Black Americans are at a higher risk of pancreatic cancer.

Editor’s note: The U.S. Food and Drug Administration, Oncology Center of Excellence, Project Community has announced a new community-based initiative, National Black Family Cancer Awareness Week, June 17-23, 2021. The purpose is to increase cancer awareness in one of the most vulnerable segments of the U.S. population. Here, we republish a previously shared blog about pancreatic cancer affecting Black Americans disproportionately.

Black Americans are more likely to get pancreatic cancer than any other racial or ethnic group. They have the highest incidence rate of pancreatic cancer in the United States, according to the National Cancer Institute SEER data.

Although there are many pancreatic cancer risk factors, there is evidence that this disparity is more related to social and access issues rather than biology.

People at higher risk should listen carefully to their bodies, be aware of any symptoms that are out of the ordinary and openly communicate with their healthcare team. Some examples of pancreatic cancer symptoms include back or stomach pain, unexplained weight loss, jaundice and digestive challenges.

Considering clinical trials is particularly important for pancreatic cancer patients who are part of an ethnic or racial minority group.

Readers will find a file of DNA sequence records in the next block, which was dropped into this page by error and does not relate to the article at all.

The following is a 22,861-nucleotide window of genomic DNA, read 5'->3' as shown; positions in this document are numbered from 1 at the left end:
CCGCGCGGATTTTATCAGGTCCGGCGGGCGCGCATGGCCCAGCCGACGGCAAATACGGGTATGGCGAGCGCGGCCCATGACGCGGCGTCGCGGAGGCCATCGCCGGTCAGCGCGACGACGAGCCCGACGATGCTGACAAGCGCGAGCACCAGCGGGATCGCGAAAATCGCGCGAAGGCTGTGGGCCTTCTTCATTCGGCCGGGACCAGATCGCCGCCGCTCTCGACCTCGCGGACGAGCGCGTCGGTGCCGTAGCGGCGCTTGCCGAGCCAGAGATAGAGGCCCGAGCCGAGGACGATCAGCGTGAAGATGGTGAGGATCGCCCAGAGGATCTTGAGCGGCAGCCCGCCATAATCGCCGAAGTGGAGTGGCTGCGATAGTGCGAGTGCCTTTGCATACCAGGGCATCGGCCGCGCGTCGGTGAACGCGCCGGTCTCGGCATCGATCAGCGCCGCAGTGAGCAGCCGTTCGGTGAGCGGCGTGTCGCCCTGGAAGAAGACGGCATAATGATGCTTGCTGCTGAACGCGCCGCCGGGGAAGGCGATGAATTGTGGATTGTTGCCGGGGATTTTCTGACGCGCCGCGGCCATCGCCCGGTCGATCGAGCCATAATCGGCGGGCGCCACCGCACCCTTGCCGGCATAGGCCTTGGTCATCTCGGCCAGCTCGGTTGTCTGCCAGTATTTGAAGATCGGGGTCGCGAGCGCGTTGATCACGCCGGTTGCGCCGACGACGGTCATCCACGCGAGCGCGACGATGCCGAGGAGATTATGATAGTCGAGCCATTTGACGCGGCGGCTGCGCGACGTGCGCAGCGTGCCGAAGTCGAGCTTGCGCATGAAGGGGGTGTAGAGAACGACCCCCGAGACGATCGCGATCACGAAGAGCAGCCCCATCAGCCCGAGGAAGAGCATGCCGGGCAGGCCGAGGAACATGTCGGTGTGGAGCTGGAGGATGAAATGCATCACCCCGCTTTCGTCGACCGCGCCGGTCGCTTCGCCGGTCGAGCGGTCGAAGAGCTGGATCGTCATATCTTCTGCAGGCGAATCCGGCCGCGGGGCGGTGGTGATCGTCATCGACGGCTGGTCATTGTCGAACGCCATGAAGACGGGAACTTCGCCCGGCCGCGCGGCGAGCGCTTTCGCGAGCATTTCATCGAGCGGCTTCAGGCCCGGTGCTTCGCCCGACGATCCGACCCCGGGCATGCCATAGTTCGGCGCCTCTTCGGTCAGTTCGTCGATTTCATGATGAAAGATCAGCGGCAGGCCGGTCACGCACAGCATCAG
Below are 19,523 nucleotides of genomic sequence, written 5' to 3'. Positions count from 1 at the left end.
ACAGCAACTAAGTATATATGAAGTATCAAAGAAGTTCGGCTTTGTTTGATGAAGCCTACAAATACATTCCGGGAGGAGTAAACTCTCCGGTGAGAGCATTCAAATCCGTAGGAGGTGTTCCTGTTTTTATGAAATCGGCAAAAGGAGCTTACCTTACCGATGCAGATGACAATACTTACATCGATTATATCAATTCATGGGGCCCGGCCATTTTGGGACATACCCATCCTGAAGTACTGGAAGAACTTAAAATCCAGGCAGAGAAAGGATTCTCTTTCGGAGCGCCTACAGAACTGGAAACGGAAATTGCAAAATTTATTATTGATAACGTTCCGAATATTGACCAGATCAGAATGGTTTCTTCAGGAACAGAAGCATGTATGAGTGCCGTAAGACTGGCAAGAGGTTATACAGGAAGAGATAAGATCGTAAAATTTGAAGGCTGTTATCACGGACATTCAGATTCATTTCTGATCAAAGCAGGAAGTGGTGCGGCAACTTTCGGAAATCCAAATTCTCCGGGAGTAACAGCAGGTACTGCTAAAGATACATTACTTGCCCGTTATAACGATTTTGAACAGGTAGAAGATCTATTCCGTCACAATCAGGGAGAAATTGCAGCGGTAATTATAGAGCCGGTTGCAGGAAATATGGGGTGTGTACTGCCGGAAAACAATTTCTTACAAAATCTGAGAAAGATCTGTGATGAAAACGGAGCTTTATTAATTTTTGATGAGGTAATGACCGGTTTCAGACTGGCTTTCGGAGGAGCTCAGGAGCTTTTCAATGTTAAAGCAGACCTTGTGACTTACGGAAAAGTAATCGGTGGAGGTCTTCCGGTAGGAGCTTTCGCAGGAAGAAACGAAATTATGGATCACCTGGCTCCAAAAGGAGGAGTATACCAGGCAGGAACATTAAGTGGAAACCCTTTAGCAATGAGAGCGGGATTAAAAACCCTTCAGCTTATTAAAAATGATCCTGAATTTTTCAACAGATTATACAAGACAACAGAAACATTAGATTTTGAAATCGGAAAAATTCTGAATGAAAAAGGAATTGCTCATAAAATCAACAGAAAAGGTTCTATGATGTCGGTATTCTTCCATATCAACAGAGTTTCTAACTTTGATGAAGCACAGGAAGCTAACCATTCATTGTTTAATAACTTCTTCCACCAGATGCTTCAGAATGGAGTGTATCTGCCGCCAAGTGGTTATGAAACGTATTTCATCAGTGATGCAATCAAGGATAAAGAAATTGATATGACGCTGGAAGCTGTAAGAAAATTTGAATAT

Pancreatic cancer patients who participate in clinical research have better outcomes, and every treatment available today was approved through a clinical trial. The Pancreatic Cancer Action Network (PanCAN) strongly recommends clinical trials at diagnosis and during every treatment decision.

Despite comprising 13% of the U.S. population, Black Americans make up only 4% of cancer clinical trial participants.

In the fight against pancreatic cancer, clinical trials often provide the best treatment options. They give patients early access to leading-edge investigational treatments that can lead to progress in research, improved treatment options and better outcomes. Without increased enrollment, it is very challenging to approve new and better treatment options.

Considering clinical trials is particularly important for pancreatic cancer patients who are part of an ethnic or racial minority group.

When clinical trials lack racial and ethnic diversity, trial results may not apply to all types of patients. According to the Food and Drug Administration (FDA), increased diversity in clinical trials could help researchers find better ways to fight diseases that disproportionately impact certain populations.

Join us by spreading awareness about the risk factors and symptoms of pancreatic cancer as well as the critical role of patient participation in clinical trials across all ethnic and racial groups.

Contact a Patient Central Associate
Contact PanCAN's Patient Services for more information about clinical trials, a personalized clinical trials search or for any other questions about pancreatic cancer.